Public lectures on the geometry of space and time

Monday, March 9, 2015 6:00 pm - 6:00 pm EDT (GMT -04:00)

Duke University Professor Hubert Bray will present two public lectures. These events are free of charge, and everyone is welcome.

The lectures take place in EIT 1015

Bray public lectures poster

From Pythagoras to Einstein: The Geometry of Space and Time

milky way
6:00 to 7:00 pm

Pythagoras was an ancient Greek who was not only a mathematician, but also a religious cult leader. He and his followers believed that the key to unlocking the mysteries of the universe was hidden somewhere inside mathematics and geometry. Crazy, right? Well, it turns out he was right. Thousands of years later, based on the work of the mathematicians Gauss and Riemann, Einstein discovered a hidden geometry of the universe. Starting with the Rule of Pythagoras for right triangles, we’ll survey the ideas which led to Einstein’s historic discovery and how it relates to black holes, the Big Bang, and the unification of space and time.

From Pythagoras to Einstein: The Geometry of Space and Time slides

Remote video URL

The Science Behind "Trevor the Time Traveler"

7:15 to 8:00 pm

Trevor the Time Traveller book cover

Is time travel possible? Are there other universes? Does life exist on other planets? What is Einstein’s Theory of Relativity? How do you count in base 7, and why would anyone do this? These are some of the serious questions which relate to the speaker’s science fiction book “Trevor the Time Traveler” about Trevor and his sister Farrah. We’ll also hand out free “Golden Thank Yous” - the official currency of the Milky Way galaxy - which is based on the Fibonacci sequence.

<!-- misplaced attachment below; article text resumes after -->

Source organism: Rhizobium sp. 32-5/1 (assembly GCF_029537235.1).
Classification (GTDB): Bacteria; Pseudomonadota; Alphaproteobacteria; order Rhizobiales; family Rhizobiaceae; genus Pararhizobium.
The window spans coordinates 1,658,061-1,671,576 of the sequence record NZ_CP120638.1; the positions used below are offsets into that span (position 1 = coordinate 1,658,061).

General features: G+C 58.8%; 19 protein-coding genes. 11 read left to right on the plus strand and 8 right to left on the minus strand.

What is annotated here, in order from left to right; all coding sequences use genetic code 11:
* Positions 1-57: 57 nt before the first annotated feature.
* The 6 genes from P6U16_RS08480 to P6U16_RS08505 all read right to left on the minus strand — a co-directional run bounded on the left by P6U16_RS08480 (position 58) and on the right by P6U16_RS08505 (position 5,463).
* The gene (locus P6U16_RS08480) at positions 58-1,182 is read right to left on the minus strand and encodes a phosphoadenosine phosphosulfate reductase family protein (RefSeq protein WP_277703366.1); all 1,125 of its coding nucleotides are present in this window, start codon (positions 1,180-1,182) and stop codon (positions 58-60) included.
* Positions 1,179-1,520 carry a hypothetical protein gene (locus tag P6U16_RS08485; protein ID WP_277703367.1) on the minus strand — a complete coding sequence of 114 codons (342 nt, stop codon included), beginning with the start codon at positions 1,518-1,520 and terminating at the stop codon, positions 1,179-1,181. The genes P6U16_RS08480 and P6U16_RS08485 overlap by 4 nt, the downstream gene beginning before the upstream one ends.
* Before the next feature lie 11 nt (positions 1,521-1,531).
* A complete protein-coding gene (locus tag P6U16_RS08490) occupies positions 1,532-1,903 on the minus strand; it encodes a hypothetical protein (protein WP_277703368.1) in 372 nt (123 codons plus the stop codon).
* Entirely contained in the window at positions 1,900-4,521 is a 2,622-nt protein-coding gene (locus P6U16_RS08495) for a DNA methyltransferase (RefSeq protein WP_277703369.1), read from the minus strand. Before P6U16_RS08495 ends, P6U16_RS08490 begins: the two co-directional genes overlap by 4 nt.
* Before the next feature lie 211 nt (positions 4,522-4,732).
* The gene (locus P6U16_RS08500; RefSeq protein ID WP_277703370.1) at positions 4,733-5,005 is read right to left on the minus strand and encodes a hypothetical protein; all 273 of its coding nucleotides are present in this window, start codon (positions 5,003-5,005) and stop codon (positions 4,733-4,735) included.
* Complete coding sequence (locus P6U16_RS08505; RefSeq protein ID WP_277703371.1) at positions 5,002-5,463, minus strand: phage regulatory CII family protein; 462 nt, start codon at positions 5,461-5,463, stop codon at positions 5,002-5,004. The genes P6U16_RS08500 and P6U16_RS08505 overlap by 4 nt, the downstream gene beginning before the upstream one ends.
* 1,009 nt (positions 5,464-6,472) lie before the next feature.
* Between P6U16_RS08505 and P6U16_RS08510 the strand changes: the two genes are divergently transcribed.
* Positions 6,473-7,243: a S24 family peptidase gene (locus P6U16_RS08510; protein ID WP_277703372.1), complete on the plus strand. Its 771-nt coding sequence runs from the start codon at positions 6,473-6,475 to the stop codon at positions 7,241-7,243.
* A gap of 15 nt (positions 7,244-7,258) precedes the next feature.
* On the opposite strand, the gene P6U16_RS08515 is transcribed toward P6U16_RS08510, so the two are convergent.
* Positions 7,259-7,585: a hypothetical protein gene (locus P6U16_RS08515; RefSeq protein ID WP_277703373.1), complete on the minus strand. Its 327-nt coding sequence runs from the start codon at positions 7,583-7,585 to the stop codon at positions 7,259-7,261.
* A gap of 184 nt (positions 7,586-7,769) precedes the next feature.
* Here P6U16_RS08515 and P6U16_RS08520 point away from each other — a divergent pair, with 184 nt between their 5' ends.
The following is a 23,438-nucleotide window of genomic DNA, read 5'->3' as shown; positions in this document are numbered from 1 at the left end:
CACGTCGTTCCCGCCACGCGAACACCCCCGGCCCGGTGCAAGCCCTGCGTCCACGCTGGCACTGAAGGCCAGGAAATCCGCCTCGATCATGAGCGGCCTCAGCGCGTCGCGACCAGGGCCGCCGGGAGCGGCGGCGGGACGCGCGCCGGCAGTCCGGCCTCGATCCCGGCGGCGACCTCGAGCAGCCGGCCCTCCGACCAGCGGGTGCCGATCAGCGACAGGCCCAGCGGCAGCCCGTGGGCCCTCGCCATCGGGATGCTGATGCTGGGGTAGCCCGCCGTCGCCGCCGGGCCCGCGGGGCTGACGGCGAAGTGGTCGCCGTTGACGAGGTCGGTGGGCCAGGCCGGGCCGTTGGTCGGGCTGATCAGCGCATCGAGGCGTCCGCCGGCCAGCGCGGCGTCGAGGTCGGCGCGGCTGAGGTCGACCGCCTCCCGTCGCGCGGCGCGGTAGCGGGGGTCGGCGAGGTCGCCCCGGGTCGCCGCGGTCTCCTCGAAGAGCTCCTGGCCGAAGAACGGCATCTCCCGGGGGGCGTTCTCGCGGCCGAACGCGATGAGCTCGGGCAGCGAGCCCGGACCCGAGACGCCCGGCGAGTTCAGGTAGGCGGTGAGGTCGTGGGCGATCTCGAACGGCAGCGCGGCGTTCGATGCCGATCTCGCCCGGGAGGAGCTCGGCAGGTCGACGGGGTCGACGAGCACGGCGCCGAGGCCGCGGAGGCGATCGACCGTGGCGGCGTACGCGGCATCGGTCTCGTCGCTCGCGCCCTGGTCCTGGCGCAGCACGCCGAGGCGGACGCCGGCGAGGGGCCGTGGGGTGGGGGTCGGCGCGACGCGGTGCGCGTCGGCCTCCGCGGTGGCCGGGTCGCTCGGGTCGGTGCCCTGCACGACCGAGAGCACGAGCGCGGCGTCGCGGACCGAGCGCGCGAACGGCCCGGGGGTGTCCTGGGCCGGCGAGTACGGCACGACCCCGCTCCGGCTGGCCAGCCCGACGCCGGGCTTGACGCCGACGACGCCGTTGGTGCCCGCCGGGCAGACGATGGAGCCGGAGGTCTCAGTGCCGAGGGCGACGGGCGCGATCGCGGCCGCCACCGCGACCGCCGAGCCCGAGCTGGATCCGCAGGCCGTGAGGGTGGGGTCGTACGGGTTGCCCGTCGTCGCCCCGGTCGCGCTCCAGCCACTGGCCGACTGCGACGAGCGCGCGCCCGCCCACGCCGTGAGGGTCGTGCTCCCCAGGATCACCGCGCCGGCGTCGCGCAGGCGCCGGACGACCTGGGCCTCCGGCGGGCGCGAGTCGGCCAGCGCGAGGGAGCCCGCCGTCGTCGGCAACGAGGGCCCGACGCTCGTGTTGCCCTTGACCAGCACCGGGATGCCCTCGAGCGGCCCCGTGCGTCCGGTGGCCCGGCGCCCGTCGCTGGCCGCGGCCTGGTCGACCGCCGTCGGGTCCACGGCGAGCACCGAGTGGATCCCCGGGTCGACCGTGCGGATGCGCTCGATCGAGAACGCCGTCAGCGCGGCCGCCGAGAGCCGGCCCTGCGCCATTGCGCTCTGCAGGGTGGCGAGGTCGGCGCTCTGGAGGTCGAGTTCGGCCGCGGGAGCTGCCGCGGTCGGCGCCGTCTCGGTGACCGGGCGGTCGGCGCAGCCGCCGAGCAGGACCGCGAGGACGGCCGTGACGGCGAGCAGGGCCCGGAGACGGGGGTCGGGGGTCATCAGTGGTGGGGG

Note: You do not need to have read “Trevor the Time Traveler” to enjoy this lecture. Copies of the book may be purchased at the event or at the UW Bookstore. The author will sign copies of the book.

The Science behind Trevor the Time Traveler slides

Remote video URL

Target audience: Ages 8 to 18 and up.

Hubert Bray
Professor Bray uses differential geometry to study black holes, dark matter, and the curvature of space and time. He is known for his 1999 proof of the Riemannian Penrose conjecture for any number of black holes as well as many other results in geometry and general relativity. More recently he has used geometry to propose a model of dark matter.

Professor Bray has been an NSF postdoc at Harvard University, an associate professor at MIT, and at Columbia University. He is currently a full professor of mathematics and physics at Duke University. He is married and is the father of three boys and two girls.